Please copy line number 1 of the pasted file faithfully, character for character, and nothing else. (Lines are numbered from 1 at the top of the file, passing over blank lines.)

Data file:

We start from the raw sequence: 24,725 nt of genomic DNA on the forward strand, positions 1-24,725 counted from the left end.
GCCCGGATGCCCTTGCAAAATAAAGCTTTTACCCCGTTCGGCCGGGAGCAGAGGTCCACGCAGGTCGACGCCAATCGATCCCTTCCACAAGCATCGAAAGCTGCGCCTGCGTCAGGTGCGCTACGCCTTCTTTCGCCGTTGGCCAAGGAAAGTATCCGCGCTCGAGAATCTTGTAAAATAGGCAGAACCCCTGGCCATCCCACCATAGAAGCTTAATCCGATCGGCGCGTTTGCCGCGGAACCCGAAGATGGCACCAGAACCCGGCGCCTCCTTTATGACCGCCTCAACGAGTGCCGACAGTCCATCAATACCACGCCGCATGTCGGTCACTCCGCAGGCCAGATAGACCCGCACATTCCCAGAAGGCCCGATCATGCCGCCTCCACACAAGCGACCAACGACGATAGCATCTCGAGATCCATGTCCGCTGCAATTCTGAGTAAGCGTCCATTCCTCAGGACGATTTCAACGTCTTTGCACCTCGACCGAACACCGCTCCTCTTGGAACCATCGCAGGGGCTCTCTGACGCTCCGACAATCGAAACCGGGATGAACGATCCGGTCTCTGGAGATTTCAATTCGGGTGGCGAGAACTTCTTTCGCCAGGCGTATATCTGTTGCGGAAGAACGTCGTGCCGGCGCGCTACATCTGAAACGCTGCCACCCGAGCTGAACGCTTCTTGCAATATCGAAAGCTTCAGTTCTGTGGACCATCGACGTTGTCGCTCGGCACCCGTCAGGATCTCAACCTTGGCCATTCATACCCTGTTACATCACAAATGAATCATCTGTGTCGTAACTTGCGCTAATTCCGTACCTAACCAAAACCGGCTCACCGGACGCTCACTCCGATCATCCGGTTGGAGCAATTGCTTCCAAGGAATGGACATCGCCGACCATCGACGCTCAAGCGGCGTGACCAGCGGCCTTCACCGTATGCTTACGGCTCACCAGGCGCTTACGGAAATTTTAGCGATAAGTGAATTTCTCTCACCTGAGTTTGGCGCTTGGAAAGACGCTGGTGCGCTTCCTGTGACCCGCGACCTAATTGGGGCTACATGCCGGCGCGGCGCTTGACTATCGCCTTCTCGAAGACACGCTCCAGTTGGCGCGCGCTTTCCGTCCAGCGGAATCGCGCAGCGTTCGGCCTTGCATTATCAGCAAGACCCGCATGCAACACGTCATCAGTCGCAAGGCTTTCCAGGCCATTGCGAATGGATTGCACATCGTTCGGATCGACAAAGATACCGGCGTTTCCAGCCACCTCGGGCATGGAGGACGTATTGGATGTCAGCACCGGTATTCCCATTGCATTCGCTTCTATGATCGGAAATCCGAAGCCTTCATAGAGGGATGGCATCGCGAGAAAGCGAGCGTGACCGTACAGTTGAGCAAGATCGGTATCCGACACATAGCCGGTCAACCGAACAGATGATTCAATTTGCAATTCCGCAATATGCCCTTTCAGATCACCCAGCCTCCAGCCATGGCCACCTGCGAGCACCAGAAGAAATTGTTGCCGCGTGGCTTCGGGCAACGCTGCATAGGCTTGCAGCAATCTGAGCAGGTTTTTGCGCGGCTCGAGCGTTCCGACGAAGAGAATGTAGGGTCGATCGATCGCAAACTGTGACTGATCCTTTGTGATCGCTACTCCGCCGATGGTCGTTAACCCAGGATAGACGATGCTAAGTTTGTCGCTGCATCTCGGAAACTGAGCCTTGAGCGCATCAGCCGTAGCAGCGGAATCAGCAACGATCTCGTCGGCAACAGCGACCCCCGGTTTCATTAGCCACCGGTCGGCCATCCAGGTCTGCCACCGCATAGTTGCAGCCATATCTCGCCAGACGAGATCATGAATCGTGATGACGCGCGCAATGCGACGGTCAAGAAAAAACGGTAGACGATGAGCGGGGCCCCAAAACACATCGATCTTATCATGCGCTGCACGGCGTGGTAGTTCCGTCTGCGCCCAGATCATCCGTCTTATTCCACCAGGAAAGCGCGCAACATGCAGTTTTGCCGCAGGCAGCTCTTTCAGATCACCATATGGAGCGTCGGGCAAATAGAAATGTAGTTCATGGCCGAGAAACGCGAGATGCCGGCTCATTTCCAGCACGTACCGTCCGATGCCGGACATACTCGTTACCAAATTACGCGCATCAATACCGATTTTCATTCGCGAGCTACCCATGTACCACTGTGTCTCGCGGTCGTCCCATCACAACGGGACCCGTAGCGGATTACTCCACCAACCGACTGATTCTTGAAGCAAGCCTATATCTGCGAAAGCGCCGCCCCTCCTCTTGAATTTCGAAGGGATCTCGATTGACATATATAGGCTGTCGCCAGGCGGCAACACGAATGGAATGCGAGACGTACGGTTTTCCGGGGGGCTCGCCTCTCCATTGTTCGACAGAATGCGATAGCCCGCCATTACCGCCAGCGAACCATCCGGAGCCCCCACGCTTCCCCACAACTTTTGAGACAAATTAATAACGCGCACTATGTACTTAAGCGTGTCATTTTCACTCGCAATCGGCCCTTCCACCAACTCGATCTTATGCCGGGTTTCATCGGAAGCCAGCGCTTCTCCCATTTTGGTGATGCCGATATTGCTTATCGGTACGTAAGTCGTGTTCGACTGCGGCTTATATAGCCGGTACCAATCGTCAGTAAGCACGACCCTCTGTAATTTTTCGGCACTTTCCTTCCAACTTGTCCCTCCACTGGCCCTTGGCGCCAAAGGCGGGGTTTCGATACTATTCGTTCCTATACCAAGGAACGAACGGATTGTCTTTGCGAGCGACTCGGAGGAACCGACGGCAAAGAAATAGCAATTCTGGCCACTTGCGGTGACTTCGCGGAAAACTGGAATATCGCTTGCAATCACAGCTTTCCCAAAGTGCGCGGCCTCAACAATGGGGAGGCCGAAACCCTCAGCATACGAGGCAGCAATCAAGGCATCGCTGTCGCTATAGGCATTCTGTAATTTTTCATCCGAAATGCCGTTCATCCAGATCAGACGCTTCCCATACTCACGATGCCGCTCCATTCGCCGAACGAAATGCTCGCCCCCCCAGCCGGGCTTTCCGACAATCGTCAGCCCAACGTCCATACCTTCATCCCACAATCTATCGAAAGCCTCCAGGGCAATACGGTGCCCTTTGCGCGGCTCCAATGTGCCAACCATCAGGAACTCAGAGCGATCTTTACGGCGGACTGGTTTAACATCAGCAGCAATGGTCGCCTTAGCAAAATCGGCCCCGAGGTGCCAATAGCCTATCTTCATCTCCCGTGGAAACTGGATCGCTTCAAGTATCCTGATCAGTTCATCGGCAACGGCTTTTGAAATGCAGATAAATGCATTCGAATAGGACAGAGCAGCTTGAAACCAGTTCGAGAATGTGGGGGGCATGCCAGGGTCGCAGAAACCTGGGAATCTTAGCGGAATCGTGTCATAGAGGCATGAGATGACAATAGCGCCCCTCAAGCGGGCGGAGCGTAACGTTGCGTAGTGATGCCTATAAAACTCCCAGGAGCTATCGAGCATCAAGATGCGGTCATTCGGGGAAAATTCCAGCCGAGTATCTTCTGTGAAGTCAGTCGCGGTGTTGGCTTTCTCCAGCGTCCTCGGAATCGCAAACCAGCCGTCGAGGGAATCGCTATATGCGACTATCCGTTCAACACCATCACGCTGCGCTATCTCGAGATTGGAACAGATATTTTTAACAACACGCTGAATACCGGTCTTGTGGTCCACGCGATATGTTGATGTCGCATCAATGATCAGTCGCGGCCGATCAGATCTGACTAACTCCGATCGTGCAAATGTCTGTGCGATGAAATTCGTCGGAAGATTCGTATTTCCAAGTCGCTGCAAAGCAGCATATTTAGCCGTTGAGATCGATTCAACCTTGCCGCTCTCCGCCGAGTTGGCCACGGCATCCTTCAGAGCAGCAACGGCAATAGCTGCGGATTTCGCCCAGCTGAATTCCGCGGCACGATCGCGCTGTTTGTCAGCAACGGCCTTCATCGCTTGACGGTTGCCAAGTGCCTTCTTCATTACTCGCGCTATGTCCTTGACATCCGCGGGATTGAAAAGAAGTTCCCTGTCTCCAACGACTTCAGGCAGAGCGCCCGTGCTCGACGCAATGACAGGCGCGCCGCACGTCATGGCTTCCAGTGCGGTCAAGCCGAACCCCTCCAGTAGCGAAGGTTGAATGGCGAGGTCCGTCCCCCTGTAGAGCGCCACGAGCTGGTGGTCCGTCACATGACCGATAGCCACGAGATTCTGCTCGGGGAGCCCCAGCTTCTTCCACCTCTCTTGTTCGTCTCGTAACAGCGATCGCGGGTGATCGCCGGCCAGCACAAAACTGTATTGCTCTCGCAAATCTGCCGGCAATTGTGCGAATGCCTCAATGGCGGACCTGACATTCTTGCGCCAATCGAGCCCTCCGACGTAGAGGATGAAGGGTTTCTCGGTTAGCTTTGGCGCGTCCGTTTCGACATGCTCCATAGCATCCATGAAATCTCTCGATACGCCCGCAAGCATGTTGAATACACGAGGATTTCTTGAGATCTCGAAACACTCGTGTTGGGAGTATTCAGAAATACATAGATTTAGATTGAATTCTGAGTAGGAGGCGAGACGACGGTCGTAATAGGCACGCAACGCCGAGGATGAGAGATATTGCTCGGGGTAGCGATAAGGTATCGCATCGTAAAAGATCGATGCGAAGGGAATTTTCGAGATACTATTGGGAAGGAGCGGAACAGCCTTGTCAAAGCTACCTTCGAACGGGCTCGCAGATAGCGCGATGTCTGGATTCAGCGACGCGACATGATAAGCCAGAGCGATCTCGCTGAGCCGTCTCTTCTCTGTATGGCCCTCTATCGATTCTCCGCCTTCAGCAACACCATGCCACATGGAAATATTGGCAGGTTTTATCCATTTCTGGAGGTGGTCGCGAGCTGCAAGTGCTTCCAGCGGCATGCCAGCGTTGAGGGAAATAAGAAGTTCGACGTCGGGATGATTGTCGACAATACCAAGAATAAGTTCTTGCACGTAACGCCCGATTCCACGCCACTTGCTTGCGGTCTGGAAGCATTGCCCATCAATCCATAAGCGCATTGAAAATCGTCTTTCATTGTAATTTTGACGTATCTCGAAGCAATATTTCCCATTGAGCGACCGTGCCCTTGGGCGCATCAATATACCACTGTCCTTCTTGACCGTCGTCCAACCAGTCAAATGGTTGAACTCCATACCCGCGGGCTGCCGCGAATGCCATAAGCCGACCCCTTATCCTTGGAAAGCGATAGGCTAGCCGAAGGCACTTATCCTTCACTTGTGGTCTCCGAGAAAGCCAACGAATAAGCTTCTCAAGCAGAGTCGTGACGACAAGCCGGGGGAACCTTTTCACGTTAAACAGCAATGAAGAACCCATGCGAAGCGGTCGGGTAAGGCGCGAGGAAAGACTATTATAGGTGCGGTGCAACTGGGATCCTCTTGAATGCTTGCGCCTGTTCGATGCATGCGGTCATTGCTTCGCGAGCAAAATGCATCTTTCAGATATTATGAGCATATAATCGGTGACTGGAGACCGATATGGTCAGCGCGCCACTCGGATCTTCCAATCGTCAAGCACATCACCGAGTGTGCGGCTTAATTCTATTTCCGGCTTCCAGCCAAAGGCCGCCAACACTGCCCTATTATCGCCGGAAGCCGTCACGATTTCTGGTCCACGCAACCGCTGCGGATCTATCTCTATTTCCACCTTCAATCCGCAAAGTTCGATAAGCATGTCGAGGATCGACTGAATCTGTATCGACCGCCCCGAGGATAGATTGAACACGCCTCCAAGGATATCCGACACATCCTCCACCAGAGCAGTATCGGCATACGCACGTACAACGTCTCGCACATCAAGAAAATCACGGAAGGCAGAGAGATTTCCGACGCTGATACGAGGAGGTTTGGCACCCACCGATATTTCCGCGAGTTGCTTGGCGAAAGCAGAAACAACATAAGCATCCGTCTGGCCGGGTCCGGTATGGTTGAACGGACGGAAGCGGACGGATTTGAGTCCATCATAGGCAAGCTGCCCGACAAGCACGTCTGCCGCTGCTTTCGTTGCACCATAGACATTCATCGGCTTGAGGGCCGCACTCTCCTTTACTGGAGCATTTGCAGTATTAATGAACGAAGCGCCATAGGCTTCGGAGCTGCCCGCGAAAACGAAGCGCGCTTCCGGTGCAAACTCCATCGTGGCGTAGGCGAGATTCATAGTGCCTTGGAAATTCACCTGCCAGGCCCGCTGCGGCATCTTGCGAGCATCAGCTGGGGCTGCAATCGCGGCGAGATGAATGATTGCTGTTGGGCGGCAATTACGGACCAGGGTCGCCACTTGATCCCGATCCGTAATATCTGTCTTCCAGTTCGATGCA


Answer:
We start from the raw sequence: 24,725 nt of genomic DNA on the forward strand, positions 1-24,725 counted from the left end.